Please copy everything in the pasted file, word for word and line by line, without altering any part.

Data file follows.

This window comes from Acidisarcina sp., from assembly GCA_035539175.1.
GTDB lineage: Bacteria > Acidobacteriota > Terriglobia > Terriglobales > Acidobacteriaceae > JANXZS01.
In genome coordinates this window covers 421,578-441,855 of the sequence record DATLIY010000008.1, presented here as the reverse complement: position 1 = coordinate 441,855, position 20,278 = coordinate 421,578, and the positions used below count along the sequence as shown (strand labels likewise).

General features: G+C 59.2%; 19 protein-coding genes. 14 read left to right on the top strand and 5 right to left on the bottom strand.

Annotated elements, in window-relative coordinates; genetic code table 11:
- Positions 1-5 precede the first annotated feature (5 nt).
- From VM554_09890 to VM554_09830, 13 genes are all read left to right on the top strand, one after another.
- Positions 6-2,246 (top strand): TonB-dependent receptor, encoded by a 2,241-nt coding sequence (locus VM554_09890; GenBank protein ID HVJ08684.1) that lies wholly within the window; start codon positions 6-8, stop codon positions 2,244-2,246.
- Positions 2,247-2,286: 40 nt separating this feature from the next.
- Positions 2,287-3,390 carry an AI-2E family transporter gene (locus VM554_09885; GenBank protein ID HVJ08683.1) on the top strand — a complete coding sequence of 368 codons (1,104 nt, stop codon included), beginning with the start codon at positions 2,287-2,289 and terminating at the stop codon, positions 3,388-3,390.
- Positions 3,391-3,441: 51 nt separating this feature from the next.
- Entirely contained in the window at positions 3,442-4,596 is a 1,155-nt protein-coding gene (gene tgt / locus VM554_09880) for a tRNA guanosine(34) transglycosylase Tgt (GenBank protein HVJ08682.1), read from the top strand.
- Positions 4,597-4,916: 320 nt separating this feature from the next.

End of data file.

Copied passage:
This window comes from Acidisarcina sp., from assembly GCA_035539175.1.
GTDB lineage: Bacteria > Acidobacteriota > Terriglobia > Terriglobales > Acidobacteriaceae > JANXZS01.
In genome coordinates this window covers 421,578-441,855 of the sequence record DATLIY010000008.1, presented here as the reverse complement: position 1 = coordinate 441,855, position 20,278 = coordinate 421,578, and the positions used below count along the sequence as shown (strand labels likewise).

General features: G+C 59.2%; 19 protein-coding genes. 14 read left to right on the top strand and 5 right to left on the bottom strand.

Annotated elements, in window-relative coordinates; genetic code table 11:
- Positions 1-5 precede the first annotated feature (5 nt).
- From VM554_09890 to VM554_09830, 13 genes are all read left to right on the top strand, one after another.
- Positions 6-2,246 (top strand): TonB-dependent receptor, encoded by a 2,241-nt coding sequence (locus VM554_09890; GenBank protein ID HVJ08684.1) that lies wholly within the window; start codon positions 6-8, stop codon positions 2,244-2,246.
- Positions 2,247-2,286: 40 nt separating this feature from the next.
- Positions 2,287-3,390 carry an AI-2E family transporter gene (locus VM554_09885; GenBank protein ID HVJ08683.1) on the top strand — a complete coding sequence of 368 codons (1,104 nt, stop codon included), beginning with the start codon at positions 2,287-2,289 and terminating at the stop codon, positions 3,388-3,390.
- Positions 3,391-3,441: 51 nt separating this feature from the next.
- Entirely contained in the window at positions 3,442-4,596 is a 1,155-nt protein-coding gene (gene tgt / locus VM554_09880) for a tRNA guanosine(34) transglycosylase Tgt (GenBank protein HVJ08682.1), read from the top strand.
- Positions 4,597-4,916: 320 nt separating this feature from the next.